Little is known about the higher order structure of the mitochondrial genome in vivo. Periodic trends in DNaseI cleavage patterns sites provide information on higher order DNA structure, such as the 10bp periodicity of minor groove DNaseI cleavages characteristic of DNA apposed to nucleosomes or other surfaces (Noll, 1974). We therefore considered whether periodic trends within DNaseI cleavage profiles might similarly provide insight into the higher order organization of the mitochondrial genome. We firstly identified periodicity of DNaseI cleavage by WOSA (Welch's Overlapped Segment Averaging) estimators. This revealed reproducible peaks at ~10 nt phasing that deviate from random expectations (Figure S7A-G) (Percival D.B., 1993), suggesting that mitochondrial DNA is tightly apposed to a surface in vivo (Noll, 1974). The existence of additional higher order organization of mtDNA is also suggested by an enrichment for DNase cleavage at ~80 nt periodicity, although the significance of this pattern within the structural model of the mitochondrial nucleoid (Holt et al., 2007) is unknown.
The application of DNA and RNA sequencing technologies has transformed our understanding of the nuclear genome and revealed many novel features to a highly complex human transcriptome. In comparison to the nuclear genome, the mitochondrial genome has evolved its own unique solutions to regulate gene expression. The streamlined mitochondrial genome is initially transcribed in its entirety before a variety of post-transcriptional mechanisms act to liberate individual gene products and regulate their expression. We reasoned that these same approaches would be similarly well suited to profile the mitochondrial transcriptome at single-nucleotide resolution and at genome-wide scale.
Sequencing of the mitochondrial transcriptome revealed wide variation in gene expression which, given their common source, indicates the existence of complex post-transcriptional regulatory mechanisms. Analysis of the data also identified novel mitochondrial small RNAs, including small RNAs derived from tRNAs, as well as previously unknown antisense RNAs. The existence of these novel RNAs is demonstrated by PARE sequencing, which, in combination with other signatures of RNA processing, resolves the precise sites and frequencies by which individual gene products are fashioned from a common substrate to assemble a complete genetic system. This process is fundamental to the coordination of mitochondrial individual gene expression, and underscores the complexity of the mitochondrial transcriptome. Our analysis also revealed numerous non-canonical processing sites, including transient or rare un- or mis-processed intermediate events. This technique, in combination with the reference maps provided within this study, provides a powerful tool to investigate the hierarchy of cleaved intermediates and the proteins responsible for these processes (Temperley et al., 2010b).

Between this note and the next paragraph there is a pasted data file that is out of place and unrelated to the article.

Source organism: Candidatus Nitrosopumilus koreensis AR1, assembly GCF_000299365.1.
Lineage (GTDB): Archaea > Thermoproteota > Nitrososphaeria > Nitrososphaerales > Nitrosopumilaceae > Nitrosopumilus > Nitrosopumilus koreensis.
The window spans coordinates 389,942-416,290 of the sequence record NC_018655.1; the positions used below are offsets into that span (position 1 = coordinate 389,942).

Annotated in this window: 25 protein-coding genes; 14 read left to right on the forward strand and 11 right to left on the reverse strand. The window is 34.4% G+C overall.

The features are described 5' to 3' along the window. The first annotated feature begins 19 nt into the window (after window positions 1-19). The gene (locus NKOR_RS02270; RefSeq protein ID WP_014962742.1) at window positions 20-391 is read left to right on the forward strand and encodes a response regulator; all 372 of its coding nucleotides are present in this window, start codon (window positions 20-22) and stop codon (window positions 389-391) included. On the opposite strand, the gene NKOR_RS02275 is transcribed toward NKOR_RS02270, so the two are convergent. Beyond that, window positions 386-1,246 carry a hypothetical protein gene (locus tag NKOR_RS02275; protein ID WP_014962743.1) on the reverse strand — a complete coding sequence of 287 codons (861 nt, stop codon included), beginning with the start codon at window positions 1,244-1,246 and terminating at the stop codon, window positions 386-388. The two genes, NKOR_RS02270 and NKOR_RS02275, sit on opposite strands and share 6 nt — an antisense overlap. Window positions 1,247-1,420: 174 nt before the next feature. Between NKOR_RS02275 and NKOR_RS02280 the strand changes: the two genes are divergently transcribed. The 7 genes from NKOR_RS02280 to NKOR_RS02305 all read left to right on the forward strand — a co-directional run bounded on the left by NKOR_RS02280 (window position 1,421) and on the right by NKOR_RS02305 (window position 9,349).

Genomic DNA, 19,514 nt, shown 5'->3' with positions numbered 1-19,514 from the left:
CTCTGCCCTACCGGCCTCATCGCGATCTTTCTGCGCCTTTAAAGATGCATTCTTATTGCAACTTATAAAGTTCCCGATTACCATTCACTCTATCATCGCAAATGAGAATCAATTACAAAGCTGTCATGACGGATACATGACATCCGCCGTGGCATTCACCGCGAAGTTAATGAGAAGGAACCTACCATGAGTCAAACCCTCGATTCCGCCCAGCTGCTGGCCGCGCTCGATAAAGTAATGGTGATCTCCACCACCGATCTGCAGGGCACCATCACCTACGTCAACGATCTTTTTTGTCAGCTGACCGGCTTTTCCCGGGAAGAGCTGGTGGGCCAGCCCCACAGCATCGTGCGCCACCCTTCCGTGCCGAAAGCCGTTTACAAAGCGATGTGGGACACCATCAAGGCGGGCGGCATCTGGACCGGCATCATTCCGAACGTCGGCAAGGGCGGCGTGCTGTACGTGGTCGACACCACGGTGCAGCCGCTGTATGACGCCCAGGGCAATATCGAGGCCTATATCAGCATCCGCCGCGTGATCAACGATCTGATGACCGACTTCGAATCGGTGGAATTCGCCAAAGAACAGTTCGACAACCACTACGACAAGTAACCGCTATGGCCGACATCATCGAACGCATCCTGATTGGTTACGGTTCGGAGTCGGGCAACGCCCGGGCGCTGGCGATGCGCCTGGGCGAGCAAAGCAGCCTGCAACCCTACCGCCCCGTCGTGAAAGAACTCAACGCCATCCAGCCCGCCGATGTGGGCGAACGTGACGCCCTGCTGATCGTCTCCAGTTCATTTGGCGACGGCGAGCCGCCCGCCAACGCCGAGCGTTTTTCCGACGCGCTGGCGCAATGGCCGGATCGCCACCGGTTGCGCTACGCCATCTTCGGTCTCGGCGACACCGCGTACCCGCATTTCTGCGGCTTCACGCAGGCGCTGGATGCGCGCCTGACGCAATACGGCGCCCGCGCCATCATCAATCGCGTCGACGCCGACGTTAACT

Our analysis also adds to our growing understanding of the regulatory protein factors that bind to the mitochondrial genome. Recent chIP-seq studies have revealed that regulatory factors bind at many sites across the nuclear genome, often remotely to gene promoters. The small size of the mitochondrial genome permitted us to conduct a DNaseI protection analysis at unprecedented depth and resolution, and thereby identify regions of the genome protected by proteins. This revealed many novel binding motifs, for which the majority of interacting proteins remain to be discovered. Strong protein footprints are also associated with a major site of transcript termination and cleavage (as shown by RNaseA and PARE data) immediately downstream of the light strand promoter, which likely controls the asymmetric strand expression of the mitochondrial genome.
A broad spectrum of degenerative diseases has been associated with mtDNA mutations. Mitochondrial mutations can result in defective oxidative phosphorylation and energy metabolism, and may affect numerous downstream pathological effects, such as changes in apoptosis and DNA repair (Taylor and Turnbull, 2005). The maps collated within this resource, particularly the protein-binding profiles, provide a ready context in which to interpret the functional consequence of such genetic variation. Whether mediated at the level of protein-DNA interactions, post-transcriptional processing or gene expression, our data will provide a richer framework to understand the mechanisms by which these mutations mediate their phenotypic effects.
During our survey of the mitochondrial transcriptome, we were greeted at all levels with unanticipated novelty and complexity. We anticipate the continued interrogation of the datasets presented herein to reveal many previously unknown features of mitochondrial gene expression, function and regulation. As previously for the nuclear transcriptome, we expect that the application of sequencing approaches will transform our understanding of the distinct genetic system contained within human mitochondria.
This work was supported by grants and fellowships from the Australian Research Council, the National Health and Medical Research Council of Australia, the Queensland Government Department of Employment, Economic Development and Innovation, the Australian Stem Cell Centre, and NIH Grants U54HG004592 and U54HG004592-S1. We thank Rob King from GeneWorks (Adelaide, SA) for advice with RNA sequencing; Andreas Gruber from the Institute for Theoretical Chemistry in Vienna for providing his software for merging and fragmenting alignment files; Robert Thurman, Alex Reynolds and Dave Shechner for help with DNaseI hypersensitivity analysis; and Illumina (Hayward, CA) for providing early-access to the human ‘Body Map’ RNA sequencing atlas.
Publisher's Disclaimer: This is a PDF file of an unedited manuscript that has been accepted for publication. As a service to our customers we are providing this early version of the manuscript. The manuscript will undergo copyediting, typesetting, and review of the resulting proof before it is published in its final citable form. Please note that during the production process errors may be discovered which could affect the content, and all legal disclaimers that apply to the journal pertain.